Should I Start a Nonprofit Business?

I was recently asked this question (see title) by a good friend and colleague of mine who is doing some wonderful things in a nearby city! At that point, I was suddenly reminded of all the things that should be considered if someone wants to start a charity! So, now I’m happy to share with you how I think this question needs to be approached.

If you have the goal of starting a nonprofit business, then one of your fundamental questions should be, “What benefit will I be providing to my target demographic?”

Keep in mind that the benefit you will be providing can be either a good, a service, or the combination of both. Once you identify that benefit, you need to figure out if it lends itself to being a charitable benefit or a retail benefit. This is where things get a little tougher.

What I often notice, when people branch out to create nonprofit organizations, is that they sometimes pursue them unnecessarily. What do I mean by this? Well, there are a lot of efforts that don’t require nonprofit status (501c3 identification by the IRS) to achieve the mission and purpose of the new business. In fact, partnerships can be formed with already-existent nonprofit organizations in a lot of cases! Nonprofit organizations can “loan” you their nonprofit status to launch mutually beneficial charitable efforts. Contact me, and I can explain that later.

Nonprofit organizations exist because they are not easily funded by conventional means. These businesses have missions that require outside funding because the consumers of their benefits do not have the resources to purchase them. Thus, nonprofit businesses step in and get the funding necessary to develop and provide benefits for their target consumer groups. Meanwhile, donors are kind enough to donate, and they get TAX WRITE-OFF BENEFITS! See how that works? Everything has balance, and everyone does something in return for something else…

How does the for-profit business compare?

Well, for-profit businesses provide benefits (goods and services) to target demographic groups that can purchase them. Additionally, for-profit businesses have the conventional means (primarily shareholder equity or bank loans and grants) to purchase resources to develop and provide their benefits.

What’s next after you identify your target consumer group?

A hundred more questions! For instance, consider the thought that you may want to provide benefits to an underprivileged consumer group, but another organization has already covered that need. Well, why would you even want to compete? Maybe the need is not covered as well as it should be by the already-existent business, or maybe you have absolutely no chance of competing at all. I can’t help you with that one; your further analysis has to reveal your chances for success.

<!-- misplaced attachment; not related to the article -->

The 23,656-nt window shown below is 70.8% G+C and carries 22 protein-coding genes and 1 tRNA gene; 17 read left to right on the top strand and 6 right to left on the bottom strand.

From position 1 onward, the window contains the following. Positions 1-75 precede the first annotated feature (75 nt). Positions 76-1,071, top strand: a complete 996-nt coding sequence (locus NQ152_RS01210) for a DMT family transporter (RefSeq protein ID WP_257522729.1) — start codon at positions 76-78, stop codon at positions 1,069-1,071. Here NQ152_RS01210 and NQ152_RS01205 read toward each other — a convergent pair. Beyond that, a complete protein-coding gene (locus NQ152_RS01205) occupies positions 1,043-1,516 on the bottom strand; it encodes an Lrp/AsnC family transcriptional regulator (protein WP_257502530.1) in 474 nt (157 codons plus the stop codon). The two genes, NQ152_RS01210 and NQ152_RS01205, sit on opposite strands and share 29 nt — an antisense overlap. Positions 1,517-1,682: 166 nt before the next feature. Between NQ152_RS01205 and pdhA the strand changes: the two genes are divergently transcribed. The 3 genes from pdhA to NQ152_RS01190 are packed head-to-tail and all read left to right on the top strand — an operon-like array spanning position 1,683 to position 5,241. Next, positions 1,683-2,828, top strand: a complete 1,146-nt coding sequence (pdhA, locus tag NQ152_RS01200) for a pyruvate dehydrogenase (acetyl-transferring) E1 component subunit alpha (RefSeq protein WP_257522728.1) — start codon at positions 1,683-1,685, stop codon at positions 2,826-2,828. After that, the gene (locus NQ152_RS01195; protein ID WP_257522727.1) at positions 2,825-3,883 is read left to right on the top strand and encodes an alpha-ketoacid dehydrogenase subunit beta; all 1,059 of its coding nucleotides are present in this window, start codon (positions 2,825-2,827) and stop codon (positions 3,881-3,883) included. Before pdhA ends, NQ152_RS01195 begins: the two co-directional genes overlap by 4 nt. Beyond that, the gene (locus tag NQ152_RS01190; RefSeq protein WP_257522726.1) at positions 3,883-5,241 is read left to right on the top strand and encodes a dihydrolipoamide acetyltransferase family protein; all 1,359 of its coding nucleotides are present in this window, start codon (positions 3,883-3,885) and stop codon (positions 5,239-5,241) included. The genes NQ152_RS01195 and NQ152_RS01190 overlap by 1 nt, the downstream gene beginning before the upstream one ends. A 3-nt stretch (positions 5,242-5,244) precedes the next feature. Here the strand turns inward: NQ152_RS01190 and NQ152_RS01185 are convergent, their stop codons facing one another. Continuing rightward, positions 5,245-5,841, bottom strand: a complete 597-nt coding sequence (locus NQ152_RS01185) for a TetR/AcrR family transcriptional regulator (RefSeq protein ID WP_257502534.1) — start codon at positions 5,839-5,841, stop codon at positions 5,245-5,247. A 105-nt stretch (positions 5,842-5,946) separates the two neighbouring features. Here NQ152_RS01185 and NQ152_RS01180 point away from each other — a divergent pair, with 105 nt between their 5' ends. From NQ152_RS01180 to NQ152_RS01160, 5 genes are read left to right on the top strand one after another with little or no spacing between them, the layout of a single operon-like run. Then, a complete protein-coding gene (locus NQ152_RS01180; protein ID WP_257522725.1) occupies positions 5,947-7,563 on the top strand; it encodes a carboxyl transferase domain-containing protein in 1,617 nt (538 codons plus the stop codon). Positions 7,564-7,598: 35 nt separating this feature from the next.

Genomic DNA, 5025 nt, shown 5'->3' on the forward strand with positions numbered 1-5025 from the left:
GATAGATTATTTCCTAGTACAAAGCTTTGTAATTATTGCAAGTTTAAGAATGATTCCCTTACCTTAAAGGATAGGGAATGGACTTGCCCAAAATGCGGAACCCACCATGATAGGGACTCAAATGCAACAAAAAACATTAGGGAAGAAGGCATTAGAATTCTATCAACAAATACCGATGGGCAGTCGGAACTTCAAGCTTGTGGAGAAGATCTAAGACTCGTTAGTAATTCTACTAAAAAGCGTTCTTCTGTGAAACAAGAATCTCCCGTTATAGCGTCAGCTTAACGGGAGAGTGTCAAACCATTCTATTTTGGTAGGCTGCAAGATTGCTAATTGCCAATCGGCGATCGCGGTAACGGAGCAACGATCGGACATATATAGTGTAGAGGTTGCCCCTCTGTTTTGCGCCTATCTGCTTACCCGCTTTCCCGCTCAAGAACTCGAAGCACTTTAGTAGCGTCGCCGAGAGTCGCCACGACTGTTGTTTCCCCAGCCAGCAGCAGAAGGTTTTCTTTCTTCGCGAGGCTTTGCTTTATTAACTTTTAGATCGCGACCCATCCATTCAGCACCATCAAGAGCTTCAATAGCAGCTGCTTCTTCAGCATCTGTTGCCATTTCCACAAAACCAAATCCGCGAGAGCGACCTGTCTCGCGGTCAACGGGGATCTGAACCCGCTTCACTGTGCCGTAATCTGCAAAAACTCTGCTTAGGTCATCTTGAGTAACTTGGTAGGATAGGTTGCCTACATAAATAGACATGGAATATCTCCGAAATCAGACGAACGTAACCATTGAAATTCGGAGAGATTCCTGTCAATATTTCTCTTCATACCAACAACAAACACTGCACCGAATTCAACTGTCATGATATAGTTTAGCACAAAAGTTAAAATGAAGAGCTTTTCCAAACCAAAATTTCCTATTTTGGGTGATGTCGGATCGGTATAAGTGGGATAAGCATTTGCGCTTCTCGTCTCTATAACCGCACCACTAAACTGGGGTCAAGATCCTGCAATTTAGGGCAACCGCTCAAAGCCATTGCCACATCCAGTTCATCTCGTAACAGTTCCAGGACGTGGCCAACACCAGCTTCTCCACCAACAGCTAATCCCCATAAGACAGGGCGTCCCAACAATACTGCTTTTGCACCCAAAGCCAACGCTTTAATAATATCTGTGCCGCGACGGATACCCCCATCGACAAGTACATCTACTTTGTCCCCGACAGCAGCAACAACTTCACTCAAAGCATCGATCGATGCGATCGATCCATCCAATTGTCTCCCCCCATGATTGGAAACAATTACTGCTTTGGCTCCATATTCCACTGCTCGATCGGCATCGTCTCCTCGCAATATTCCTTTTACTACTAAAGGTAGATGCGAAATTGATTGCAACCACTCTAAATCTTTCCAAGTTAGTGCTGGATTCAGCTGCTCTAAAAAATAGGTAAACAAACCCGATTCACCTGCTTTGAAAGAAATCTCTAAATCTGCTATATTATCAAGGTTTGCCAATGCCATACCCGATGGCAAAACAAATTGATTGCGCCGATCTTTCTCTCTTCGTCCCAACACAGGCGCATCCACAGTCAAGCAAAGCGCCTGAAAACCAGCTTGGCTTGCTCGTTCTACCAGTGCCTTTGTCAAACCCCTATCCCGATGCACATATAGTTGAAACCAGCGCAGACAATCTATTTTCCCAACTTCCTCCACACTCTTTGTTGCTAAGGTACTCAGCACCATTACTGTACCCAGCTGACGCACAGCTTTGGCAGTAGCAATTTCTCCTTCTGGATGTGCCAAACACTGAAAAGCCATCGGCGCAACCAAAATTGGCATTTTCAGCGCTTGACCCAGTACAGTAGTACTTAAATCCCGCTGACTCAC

For the sake of simplicity, I’m going to sum up this blog post by offering some cases for which you SHOULD NOT start a nonprofit business, as well as some cases for which you SHOULD:
The DON’Ts

DON’T START a nonprofit business if you cannot identify a target group that is not currently being adequately served by another charitable business.

DON’T START a nonprofit business—out of haste—because you think it is a good idea; yet, you do not know the facts about the scope of need of your target consumer group (and how you can uniquely benefit that target group).

DON’T START a nonprofit business with a “get rich” plan in mind. Nonprofits are, well, NONPROFIT LOL. As a matter of fact, the rule-of-thumb estimate for nonprofit overhead budget allocation is 25% or less. This percentage allows nonprofits to receive higher ratings from donors when they are compared to other similar nonprofit businesses with higher operating expenses.

The DOs

DO START a nonprofit business if you are servicing a target group with a need that is unfunded through conventional means in society.

DO START a nonprofit business if there are target donors (individuals, businesses, and/or corporations) who are willing to give to your cause, and all you have to do is ask!

DO START a nonprofit business if you are passionate about the cause, and you know that the world will be a better place because you (as well as your supporters and champions) have a unique vision that must be realized!

Until next time, Go-Getters!
Brought to you by:
Daymond E. Lavine


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